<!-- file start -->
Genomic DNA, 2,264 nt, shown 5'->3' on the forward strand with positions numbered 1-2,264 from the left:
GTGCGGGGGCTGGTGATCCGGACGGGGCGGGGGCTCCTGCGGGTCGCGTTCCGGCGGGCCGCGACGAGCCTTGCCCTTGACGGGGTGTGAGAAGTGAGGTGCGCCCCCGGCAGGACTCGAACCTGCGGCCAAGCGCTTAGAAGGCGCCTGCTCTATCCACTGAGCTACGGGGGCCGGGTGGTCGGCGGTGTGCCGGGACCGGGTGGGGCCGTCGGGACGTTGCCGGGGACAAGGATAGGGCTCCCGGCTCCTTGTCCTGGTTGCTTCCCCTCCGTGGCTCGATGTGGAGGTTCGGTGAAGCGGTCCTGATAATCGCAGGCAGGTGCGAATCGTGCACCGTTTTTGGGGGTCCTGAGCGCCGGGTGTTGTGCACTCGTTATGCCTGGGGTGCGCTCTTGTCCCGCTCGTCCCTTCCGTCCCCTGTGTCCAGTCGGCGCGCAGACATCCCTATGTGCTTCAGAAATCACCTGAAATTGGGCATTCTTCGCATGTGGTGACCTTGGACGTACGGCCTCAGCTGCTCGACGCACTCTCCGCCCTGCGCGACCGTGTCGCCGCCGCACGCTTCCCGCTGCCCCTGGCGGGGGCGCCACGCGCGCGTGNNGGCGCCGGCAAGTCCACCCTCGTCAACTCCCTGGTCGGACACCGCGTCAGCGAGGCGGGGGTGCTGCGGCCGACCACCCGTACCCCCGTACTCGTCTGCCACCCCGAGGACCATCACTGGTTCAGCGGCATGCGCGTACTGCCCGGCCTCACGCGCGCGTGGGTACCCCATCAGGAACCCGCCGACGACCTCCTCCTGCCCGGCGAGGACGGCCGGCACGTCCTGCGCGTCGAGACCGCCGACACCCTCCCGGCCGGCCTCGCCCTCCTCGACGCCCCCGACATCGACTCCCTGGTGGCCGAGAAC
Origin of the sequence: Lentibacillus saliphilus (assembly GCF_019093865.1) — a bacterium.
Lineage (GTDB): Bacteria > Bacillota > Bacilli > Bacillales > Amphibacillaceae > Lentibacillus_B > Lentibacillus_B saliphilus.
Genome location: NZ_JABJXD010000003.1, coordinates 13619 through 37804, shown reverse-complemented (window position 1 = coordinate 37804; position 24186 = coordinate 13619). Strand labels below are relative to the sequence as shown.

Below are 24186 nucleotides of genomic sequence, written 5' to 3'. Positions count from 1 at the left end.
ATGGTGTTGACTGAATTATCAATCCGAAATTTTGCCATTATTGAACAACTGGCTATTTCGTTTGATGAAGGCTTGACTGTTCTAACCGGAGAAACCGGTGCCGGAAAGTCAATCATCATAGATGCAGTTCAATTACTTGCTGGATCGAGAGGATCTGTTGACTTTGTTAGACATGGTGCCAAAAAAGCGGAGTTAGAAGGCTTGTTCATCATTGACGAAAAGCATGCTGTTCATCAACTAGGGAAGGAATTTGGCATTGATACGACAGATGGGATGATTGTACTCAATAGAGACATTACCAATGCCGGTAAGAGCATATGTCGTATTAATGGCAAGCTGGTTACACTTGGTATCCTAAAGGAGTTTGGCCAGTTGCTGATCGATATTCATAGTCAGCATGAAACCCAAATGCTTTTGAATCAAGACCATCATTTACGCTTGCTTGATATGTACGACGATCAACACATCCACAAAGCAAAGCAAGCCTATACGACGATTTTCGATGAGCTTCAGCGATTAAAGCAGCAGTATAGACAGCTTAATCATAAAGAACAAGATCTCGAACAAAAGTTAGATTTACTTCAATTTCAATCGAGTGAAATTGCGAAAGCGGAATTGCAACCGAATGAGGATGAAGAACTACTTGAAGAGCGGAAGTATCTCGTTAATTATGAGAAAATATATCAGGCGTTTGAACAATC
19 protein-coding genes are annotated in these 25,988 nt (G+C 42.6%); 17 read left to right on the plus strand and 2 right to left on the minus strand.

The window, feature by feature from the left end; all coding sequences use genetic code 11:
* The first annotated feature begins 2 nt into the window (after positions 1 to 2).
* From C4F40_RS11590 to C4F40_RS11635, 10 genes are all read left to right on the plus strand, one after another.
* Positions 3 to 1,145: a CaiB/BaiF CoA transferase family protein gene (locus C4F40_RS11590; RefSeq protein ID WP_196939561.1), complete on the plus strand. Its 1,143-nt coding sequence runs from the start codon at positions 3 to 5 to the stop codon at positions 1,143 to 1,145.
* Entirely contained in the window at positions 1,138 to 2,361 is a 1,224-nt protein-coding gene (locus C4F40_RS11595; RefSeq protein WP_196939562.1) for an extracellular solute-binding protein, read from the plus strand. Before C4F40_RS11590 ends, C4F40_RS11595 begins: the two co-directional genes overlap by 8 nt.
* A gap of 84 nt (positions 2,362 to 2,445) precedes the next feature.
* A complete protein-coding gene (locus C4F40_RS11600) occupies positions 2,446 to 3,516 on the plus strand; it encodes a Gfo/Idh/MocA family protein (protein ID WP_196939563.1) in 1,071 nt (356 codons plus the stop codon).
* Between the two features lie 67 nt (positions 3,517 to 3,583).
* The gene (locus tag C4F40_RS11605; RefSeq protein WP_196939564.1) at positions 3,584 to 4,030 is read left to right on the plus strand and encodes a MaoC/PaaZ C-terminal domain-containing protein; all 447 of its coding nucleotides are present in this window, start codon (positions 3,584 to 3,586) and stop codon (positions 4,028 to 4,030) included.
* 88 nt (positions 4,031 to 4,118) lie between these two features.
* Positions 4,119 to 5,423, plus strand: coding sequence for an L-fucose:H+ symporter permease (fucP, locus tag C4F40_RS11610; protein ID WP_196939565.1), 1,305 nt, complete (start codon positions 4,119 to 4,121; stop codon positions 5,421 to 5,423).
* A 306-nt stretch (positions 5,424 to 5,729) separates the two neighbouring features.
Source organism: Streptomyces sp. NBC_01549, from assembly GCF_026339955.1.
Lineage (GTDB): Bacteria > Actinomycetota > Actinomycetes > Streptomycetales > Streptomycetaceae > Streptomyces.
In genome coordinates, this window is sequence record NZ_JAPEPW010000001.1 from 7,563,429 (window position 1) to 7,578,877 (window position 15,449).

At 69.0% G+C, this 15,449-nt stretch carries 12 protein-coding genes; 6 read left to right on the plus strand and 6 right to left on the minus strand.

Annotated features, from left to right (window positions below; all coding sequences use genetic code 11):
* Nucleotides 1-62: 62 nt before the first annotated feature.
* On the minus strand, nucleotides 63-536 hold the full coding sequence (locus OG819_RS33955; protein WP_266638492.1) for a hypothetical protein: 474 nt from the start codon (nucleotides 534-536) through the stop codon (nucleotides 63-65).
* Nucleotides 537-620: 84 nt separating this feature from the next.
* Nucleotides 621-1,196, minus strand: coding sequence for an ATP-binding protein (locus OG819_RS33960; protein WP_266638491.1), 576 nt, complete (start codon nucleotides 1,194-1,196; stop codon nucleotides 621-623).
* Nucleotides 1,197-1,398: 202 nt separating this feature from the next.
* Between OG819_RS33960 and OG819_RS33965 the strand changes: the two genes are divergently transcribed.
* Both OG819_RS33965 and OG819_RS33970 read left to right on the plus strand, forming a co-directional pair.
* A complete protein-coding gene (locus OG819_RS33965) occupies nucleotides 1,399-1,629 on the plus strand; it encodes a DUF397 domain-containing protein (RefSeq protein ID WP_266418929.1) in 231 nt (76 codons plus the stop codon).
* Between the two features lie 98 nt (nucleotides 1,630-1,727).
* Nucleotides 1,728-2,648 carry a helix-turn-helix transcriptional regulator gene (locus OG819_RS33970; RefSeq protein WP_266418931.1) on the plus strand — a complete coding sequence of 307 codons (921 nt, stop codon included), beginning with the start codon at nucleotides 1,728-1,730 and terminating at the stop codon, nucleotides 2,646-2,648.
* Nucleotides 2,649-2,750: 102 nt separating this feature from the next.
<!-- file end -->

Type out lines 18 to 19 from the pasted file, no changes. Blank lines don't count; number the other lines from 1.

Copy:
* 88 nt (positions 4,031 to 4,118) lie between these two features.
* Positions 4,119 to 5,423, plus strand: coding sequence for an L-fucose:H+ symporter permease (fucP, locus tag C4F40_RS11610; protein ID WP_196939565.1), 1,305 nt, complete (start codon positions 4,119 to 4,121; stop codon positions 5,421 to 5,423).